Vince Nardo had a room to fill. In fall 2009, the president of Reborn Cabinets, in Anaheim, Calif., decided to use his company's 10,000-square-foot showroom to showcase his knowledge of kitchen design, materials, costs, and processes. “We knew from our own history that any client who came to the showroom was far more likely to buy,” he says. Today Reborn Cabinets organizes seminars on a six-week schedule. The company's June event drew 100-plus prospects and resulted in more than $250,000 worth of business.
ATTRACTED TO INFORMATION Experts such as C.J. Hayden, San Francisco business coach and author of Get Clients Now, says that seminar selling, also known as “live marketing,” is a step-by-step process. First, you must decide who is going to talk about what, where, and for how long. Then get a crowd.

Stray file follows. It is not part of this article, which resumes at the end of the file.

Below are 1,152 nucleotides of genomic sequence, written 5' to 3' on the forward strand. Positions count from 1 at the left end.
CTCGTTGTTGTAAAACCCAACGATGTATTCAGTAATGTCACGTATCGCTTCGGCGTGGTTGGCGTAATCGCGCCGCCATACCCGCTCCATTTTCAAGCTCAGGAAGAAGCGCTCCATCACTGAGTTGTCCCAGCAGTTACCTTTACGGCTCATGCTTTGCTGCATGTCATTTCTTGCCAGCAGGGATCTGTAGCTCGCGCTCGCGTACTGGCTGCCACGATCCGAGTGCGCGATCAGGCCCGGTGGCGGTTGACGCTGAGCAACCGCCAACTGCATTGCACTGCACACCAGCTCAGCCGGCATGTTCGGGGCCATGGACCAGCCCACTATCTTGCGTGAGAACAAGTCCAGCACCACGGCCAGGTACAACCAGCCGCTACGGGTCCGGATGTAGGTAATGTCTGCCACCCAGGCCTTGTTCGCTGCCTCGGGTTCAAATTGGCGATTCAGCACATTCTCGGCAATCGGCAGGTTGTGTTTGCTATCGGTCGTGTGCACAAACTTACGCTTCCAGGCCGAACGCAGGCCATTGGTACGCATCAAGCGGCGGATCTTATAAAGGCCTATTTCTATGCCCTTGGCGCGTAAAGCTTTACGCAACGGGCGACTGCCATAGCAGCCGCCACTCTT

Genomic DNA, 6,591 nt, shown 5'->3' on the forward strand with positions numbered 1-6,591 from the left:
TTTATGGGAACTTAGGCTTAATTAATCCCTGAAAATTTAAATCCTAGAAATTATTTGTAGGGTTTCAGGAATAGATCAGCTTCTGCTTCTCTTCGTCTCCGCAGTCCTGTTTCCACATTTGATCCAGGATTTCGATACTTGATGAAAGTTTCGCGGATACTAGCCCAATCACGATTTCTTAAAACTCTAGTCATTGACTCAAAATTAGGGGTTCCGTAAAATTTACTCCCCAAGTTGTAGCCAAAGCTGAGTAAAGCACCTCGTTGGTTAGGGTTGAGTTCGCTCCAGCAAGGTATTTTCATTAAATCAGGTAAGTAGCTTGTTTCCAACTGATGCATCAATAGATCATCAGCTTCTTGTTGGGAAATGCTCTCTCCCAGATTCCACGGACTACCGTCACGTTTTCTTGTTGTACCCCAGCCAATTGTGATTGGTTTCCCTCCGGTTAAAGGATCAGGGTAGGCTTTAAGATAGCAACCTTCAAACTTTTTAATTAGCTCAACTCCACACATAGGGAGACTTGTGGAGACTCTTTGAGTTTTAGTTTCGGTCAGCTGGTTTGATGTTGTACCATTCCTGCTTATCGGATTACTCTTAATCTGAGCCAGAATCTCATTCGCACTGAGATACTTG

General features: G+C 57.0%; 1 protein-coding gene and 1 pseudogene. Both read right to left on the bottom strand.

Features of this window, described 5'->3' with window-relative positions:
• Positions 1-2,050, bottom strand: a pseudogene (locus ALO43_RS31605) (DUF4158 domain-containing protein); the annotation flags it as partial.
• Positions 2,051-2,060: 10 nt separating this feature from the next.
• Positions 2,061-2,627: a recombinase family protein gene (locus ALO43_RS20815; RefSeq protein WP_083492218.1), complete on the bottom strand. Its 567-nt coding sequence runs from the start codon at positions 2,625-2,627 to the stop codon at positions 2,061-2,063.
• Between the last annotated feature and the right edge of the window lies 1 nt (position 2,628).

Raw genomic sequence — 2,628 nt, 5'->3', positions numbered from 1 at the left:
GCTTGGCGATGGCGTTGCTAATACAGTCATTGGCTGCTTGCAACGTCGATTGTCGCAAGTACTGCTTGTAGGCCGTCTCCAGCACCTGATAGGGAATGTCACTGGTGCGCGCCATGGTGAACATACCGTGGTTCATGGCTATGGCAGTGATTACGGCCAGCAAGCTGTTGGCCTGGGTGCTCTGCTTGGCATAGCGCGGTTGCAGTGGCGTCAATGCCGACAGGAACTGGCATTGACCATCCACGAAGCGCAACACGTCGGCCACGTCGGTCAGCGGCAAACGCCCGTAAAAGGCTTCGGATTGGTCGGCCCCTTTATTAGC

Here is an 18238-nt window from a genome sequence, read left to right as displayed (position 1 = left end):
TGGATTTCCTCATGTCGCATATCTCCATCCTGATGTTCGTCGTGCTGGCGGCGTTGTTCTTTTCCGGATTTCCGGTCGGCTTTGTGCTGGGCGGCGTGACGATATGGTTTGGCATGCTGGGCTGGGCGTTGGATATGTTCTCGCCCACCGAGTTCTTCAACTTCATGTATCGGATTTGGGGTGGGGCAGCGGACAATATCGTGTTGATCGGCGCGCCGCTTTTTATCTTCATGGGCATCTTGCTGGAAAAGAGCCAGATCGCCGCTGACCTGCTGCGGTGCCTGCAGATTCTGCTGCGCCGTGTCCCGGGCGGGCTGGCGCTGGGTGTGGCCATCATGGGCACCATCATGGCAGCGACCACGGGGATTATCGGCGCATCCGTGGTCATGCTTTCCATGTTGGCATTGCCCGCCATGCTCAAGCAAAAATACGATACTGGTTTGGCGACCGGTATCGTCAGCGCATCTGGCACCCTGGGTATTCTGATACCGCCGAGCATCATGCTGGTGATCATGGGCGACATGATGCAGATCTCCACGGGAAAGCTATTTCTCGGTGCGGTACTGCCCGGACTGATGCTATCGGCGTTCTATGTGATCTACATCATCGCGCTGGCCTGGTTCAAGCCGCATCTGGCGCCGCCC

Reborn Cabinets built attendance with a postcard mailing to unsold prospects, a series of e-mail blasts, and by using social media, the company website, show/event tie-ins, newspaper ads, and a pre-event phone room push. If you don't have a substantial mailing list, “Look for sponsors, so you don't have to fill the room yourself,” Hayden suggests.
Reborn Cabinets sales and marketing personnel attend the seminars and invite their unsold prospects. The hour-and-a-half morning session is about kitchen design; the after-lunch session covers how to choose a contractor. Every attendee gets a survey to complete. Nardo says that 30% of attendees end up buying.
INTEREST LEVEL & FOLLOW-UP To gauge attendee interest and maintain momentum, Hayden suggests: